Monday, December 02, 2013

Helen’s New Luggage Rack

Yesterday I fitted Helen’s new Givi pannier rails and top box rack. Kawasaki don’t offer the option of a 3 box setup, you either have panniers or a top box but not both. Helen got the bike from Kawasaki with the panniers already fitted. When she bought the bike we were well aware that Givi made Kawasaki’s panniers at that time and so these panniers would fit on the Givi rails. The original pannier rails are really ugly and spoil the look of the bike when no luggage is fitted to it. The new rails are fitted with quick release bolts that allow the main parts of the rails to be removed from the bike when no luggage is  required. As part of this new rail system you can also fit a top box rack as well., due to the wayGivi Luggage fiited it is fitted this has to be fitted to the bike at all times. If you don’t want a top box than you require another kit of parts to be able to fit the rails instead.

So I set about removing the Kawasaki rails first, one of the first bolts I tried to undo sheared off straight away. Looks like whoever fitted it, put it on far too tightly as the nut was rounded slightly and the allen key hex was also rounded. Fortunately I managed to get the nut and the broken off bolt thread out from the other side. Once that was out of the way I then removed the rest of the rails. The next problem came when I had to remove the bracket (different bracket for new kit) from under the seat. Givi had no instructions on how to actually get at the bolts to install this item. I managed to find some instruction elsewhere and then came across my next hurdle which was in the form of a pair of security screws. It would appear they were protecting access to the ECU, but they also stopped you dropping the under tail tray to get at the bracket. This is where the Dremel came to the rescue as I cut a groove in the top bolt and was then able to remove it was a flat bladed screwdriver. I didn’t need to remove the lower bolt as the under tray was now free. I then replaced the bracket under the tail and also had to install a new number plate and indicator bracket. The indicators have to be installed lower than on tGivi rails removedhe original setup as they would get in the way of the panniers being fitted. Kawasaki had already extended the wires for the  other rails so that had saved me a small job, but I still had to disconnect all the wiring to change over the indicator brackets. Once they were all installed back on the bike and working I could then install the actual rails and rack. This was quite straight forward as Givi’s instructions were very well set out. I had no problems installing the rest of the kit and everything lined up perfectly once put together. The panniers now don’t stick out as far as they did on the Kawasaki rails and the whole luggage set up looks miles better. Also once the luggage is off and the rails removed the bike looks miles better as well. The photo above shows the bike with the rails removed, the red circles denote where the quick release rails locate. Once both rails are installed you then install a quick release bar between both rails that sits just behind the top of the number plate, this bar makes the rails very rigid indeed.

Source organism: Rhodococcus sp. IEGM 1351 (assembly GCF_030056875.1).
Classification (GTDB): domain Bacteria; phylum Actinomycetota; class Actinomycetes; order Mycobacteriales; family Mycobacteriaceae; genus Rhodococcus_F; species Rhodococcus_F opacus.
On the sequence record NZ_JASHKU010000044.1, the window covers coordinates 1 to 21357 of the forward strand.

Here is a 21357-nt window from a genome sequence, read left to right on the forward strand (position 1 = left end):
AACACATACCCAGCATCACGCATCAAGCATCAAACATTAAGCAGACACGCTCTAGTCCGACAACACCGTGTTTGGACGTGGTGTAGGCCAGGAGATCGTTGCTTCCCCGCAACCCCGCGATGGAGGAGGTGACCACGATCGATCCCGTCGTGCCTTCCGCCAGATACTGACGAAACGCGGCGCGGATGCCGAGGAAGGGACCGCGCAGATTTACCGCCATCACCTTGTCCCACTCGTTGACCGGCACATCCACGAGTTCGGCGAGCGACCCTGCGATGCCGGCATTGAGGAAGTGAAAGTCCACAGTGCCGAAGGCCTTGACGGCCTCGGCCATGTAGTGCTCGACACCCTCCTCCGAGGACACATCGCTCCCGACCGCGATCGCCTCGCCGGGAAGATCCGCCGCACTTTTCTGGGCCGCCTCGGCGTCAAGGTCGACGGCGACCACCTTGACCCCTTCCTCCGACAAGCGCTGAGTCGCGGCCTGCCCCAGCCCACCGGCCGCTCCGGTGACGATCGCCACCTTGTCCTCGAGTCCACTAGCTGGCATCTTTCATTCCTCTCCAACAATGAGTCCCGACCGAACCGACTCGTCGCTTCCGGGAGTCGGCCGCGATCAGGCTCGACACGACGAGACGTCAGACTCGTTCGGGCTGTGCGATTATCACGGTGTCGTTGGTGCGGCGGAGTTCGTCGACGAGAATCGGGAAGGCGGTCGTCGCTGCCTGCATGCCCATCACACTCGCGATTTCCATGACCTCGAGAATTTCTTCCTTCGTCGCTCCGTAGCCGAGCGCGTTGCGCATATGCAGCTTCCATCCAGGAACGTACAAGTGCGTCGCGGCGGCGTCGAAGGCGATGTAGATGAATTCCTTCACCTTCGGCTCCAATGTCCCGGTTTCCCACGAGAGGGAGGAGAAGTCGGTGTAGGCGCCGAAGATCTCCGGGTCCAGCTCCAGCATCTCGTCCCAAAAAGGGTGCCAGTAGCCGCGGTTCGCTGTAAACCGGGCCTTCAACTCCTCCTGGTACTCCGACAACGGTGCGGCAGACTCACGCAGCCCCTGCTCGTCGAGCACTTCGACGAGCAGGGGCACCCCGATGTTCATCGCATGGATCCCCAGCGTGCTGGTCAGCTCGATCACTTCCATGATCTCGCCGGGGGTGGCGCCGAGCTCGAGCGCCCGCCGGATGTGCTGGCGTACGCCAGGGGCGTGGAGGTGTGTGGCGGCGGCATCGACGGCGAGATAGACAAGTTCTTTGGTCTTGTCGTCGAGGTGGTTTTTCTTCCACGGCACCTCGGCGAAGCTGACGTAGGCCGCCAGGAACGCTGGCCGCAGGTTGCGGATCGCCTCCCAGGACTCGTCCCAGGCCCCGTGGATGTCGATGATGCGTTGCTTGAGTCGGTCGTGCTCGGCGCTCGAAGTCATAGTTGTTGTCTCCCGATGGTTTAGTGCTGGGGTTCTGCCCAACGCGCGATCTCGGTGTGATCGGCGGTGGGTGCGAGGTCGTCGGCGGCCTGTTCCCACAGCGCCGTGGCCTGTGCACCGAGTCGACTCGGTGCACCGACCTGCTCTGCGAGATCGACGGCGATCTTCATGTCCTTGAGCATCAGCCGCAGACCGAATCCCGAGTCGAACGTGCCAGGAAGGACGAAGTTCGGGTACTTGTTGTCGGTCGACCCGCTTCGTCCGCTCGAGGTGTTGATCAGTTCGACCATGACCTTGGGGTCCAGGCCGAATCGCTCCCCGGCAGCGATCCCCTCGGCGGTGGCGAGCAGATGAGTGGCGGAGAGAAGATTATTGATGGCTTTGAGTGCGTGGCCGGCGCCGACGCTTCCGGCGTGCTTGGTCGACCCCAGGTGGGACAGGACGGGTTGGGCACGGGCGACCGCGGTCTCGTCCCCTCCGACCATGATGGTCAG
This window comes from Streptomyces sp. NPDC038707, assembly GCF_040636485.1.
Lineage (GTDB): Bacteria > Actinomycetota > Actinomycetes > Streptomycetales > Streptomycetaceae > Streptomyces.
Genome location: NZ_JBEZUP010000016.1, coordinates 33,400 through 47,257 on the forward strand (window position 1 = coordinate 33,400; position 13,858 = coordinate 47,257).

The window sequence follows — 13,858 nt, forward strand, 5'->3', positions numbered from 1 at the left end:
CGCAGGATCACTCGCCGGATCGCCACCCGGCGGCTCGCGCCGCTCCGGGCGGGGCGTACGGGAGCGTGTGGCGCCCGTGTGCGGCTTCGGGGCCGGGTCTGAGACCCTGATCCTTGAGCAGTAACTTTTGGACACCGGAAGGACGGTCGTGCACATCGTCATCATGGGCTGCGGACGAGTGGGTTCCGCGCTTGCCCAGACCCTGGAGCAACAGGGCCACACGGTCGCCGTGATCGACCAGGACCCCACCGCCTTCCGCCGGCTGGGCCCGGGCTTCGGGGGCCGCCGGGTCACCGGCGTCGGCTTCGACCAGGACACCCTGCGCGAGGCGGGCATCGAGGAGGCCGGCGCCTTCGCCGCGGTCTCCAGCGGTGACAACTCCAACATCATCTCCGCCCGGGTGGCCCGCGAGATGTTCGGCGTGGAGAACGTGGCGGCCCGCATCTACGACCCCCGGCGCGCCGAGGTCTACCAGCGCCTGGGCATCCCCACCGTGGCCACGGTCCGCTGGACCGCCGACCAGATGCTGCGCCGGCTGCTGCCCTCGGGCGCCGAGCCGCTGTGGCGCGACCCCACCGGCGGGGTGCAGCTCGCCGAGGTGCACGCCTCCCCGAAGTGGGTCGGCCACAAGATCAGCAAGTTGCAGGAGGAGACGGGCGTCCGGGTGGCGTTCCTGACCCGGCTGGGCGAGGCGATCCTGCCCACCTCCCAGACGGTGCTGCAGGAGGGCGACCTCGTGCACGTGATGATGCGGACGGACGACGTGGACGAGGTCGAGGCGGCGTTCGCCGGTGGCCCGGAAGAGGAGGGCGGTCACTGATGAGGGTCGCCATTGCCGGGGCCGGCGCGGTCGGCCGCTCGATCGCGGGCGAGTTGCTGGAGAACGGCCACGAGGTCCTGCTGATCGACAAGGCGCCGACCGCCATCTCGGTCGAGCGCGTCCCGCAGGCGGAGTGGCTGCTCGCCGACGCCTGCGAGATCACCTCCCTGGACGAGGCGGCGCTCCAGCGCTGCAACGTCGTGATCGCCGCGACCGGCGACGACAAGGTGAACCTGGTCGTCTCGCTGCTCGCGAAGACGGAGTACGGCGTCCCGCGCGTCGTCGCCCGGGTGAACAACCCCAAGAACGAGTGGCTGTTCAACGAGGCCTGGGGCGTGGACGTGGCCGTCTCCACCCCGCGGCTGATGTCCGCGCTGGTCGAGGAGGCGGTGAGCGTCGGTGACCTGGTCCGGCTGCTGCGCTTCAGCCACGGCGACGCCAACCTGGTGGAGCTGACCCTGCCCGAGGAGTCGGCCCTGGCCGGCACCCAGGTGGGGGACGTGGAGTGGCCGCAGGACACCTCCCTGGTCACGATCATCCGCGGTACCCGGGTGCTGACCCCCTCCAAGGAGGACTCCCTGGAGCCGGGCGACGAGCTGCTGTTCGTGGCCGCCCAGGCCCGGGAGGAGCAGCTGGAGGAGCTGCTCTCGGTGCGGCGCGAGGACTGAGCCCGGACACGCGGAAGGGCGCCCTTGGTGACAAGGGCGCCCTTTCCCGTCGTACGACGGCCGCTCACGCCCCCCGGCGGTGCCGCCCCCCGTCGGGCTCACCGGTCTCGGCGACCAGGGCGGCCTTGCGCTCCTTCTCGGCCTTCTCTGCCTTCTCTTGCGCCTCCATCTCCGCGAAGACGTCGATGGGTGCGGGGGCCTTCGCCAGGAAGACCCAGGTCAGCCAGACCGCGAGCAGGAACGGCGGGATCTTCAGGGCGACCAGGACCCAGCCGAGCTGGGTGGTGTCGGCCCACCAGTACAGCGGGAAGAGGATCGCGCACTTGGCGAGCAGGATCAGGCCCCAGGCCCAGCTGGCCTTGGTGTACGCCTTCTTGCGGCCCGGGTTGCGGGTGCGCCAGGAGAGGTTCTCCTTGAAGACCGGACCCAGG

For anyone interested here is a list of the equipment that we installed to achieve this set up.
Givi PLXR4100 rapid release rails for V35 Monokey panniers.
Givi 4100FZ Monokey Top Box rack & M5 Plate
Givi V47NN Tech Top Box
Kawasaki Panniers (made by Givi and are V35 Panniers)


Nikos 4 December 2013 at 08:59  

Givi instruction sheets - always a challenge just like IKEA!